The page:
in alcohol consumption and cannabis consumption. Steve Misener: Yeah. I was looking up, I just thought it was interesting
because we are seeing in this attractive long-term, really, evolution of the cannabis industry,
especially from being an underground industry to mainstream legalization, including in the
US, state by state. Some stats I looked up were interesting, and
they really, from 2006 and then updated to 2017, and the 2017 numbers are the latest
that I could find. But they, for instance, daily users: now,
we’re not talking about whether it’s an abusive thing, particularly, with alcohol,
but I mean, a daily user is someone who may have a drink on a regular basis. A daily user is defined as at least 300 days
a year out of 365, so that’s the definition – noteworthy. Ed Milewski: I’m a daily user. Steve Misener: The number one – like, alcohol
in 2017 is about 12 million Americans, have a drink, deemed to be a daily drinker, you
know, at least 300 days a year, 12 million Americans. In 2006, for instance, the estimate for cannabis
– and who knows, because it was, this is their best estimate – was 3 million daily
users of cannabis in 2006. But that has tripled to almost between 8.5
and 9 million as of 2017. So we’re seeing this ramp up; obviously
with passages of legalization on the west coast, in California, Colorado, that would
have been a major influence on that, certainly. But also it’s the general bias and decline
against alcohol use, and in some cases the view that cannabis use in moderation is perhaps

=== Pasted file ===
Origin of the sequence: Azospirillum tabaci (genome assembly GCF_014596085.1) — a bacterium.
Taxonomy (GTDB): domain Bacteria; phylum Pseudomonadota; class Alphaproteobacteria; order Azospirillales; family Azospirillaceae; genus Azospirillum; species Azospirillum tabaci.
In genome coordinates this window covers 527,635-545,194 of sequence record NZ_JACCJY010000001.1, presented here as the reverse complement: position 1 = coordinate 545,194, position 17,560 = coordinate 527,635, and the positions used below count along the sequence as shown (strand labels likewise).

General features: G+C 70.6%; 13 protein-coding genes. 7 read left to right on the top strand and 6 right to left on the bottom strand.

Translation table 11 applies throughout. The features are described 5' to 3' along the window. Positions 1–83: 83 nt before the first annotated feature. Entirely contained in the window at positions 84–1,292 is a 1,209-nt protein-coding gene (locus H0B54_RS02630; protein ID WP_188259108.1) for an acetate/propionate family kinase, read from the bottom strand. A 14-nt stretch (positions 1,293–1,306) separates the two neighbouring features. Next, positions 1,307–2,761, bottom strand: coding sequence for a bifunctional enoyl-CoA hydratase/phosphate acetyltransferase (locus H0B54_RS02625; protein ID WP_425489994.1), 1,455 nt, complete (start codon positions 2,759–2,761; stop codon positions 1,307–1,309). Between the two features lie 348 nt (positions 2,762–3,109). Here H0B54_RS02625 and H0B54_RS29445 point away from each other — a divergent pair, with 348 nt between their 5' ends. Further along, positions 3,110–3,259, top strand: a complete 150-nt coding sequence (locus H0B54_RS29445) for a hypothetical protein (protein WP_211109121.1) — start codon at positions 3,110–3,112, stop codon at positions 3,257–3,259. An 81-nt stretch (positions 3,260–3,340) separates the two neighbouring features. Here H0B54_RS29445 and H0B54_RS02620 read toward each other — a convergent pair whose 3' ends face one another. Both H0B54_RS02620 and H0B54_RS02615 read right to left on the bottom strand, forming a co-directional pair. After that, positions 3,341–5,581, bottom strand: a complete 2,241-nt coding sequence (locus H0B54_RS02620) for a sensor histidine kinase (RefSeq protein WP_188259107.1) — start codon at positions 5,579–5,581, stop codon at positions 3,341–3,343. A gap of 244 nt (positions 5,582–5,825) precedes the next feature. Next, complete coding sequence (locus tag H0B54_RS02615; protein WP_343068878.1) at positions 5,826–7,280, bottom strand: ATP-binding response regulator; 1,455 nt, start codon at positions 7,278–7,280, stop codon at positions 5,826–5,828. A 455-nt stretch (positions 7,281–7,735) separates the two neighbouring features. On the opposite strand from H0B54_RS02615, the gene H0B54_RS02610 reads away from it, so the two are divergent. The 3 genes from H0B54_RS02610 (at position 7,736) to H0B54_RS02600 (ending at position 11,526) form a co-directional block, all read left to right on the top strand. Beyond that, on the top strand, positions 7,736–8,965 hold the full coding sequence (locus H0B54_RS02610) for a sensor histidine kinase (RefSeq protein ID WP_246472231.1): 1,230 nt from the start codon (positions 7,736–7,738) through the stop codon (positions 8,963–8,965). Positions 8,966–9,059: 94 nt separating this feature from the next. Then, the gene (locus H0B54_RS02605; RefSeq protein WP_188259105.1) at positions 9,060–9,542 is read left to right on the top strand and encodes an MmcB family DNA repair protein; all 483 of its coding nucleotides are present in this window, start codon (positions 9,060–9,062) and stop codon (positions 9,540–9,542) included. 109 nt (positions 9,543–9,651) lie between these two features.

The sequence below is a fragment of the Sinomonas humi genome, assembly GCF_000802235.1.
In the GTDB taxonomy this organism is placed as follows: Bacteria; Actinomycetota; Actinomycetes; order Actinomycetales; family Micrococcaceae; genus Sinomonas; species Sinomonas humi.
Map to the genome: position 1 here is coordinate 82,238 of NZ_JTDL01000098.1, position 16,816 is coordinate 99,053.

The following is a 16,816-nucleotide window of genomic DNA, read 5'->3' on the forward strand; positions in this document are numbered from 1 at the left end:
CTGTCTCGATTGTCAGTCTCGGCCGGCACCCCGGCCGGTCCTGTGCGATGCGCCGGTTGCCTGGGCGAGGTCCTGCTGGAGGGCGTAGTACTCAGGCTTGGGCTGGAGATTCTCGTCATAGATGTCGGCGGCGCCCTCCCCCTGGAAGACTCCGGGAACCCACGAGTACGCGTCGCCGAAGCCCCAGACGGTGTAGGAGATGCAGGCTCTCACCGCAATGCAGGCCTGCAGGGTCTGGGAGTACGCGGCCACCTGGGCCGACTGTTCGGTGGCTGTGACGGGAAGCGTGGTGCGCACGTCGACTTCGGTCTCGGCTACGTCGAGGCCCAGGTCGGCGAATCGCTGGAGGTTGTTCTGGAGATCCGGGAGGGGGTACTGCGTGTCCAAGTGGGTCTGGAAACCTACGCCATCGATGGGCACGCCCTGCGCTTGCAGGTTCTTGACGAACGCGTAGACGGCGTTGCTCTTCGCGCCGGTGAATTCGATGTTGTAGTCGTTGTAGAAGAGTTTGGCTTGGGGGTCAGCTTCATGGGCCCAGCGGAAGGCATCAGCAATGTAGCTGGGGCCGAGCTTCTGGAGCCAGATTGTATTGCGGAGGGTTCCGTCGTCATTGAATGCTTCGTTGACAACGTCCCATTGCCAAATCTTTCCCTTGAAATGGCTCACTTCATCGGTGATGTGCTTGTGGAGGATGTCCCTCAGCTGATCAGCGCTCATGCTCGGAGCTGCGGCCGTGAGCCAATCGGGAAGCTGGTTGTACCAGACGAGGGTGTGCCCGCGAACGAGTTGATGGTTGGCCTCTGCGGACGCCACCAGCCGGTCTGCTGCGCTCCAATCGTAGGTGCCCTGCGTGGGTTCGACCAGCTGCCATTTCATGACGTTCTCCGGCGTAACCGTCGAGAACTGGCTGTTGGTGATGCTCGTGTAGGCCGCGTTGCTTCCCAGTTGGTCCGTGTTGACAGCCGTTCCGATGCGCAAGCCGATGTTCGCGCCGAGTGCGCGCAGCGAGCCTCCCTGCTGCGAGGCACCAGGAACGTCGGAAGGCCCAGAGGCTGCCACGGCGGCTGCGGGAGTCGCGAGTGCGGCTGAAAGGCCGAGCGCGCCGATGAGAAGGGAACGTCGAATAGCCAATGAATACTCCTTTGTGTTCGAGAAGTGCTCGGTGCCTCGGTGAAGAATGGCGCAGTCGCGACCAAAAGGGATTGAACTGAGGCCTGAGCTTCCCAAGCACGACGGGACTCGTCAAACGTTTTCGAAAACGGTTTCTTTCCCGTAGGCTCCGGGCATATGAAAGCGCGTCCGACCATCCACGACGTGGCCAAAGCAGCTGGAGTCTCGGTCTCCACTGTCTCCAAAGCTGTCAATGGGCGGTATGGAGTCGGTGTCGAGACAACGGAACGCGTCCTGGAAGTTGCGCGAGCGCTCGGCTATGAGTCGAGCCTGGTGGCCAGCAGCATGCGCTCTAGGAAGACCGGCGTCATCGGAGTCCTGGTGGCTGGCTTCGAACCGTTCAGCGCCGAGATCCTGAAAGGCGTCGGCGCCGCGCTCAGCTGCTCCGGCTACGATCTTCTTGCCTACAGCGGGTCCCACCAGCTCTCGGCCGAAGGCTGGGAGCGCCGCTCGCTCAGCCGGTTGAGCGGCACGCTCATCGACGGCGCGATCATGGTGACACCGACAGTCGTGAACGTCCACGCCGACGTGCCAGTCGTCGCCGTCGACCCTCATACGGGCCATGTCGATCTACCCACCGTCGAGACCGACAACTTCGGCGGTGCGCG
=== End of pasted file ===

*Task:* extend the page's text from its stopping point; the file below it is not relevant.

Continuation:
a little healthier, or at least, you know, doesn’t have the negatives that alcohol
has. Ed Milewski: Sure. Steve Misener: So it’s interesting to watch
that, and another couple of points say that 1 in 15 Americans have a drink deemed on a
daily basis; again, 300 days a year, 1 in 15, and that 15 percent of Americans use cannabis
at least once a year. So I’m not saying that these trends are
material to your investment decision, I was just looking up some of the trends and I thought
they were interesting. And the 15 percent of Americans who’ve used
cannabis at least once in a year in 2017, that’s up 10 percent from 2006. And obviously with edibles and vapes and things
where you don’t have to actually smoke it, which is going to be deemed to be of lower
concern for consumption issues or health issues, that’s going to – we’re seeing a continued
climb in cannabis use, both from legalization and the ease of use. Ed Milewski: It’ll be interesting. I’m wondering if liquor sales are starting
to come off a bit. Steve Misener: There’s – well, just one
last stat: in Canada, the per capita – that’s not aggregate, but the per capita consumption
of hard alcohol in Canada, guess what year that was, Ed? The peak in per capita alcohol…you have
to think back to the – Ed Milewski: I’m going to say 2005. Steve Misener: No, you have to think back
to the days of the Mad Men TV show. Mad Men TV show. It was 1971. That was peak hard alcohol consumption in
Canada. Then wine and beer came on after that.

Stephen Childs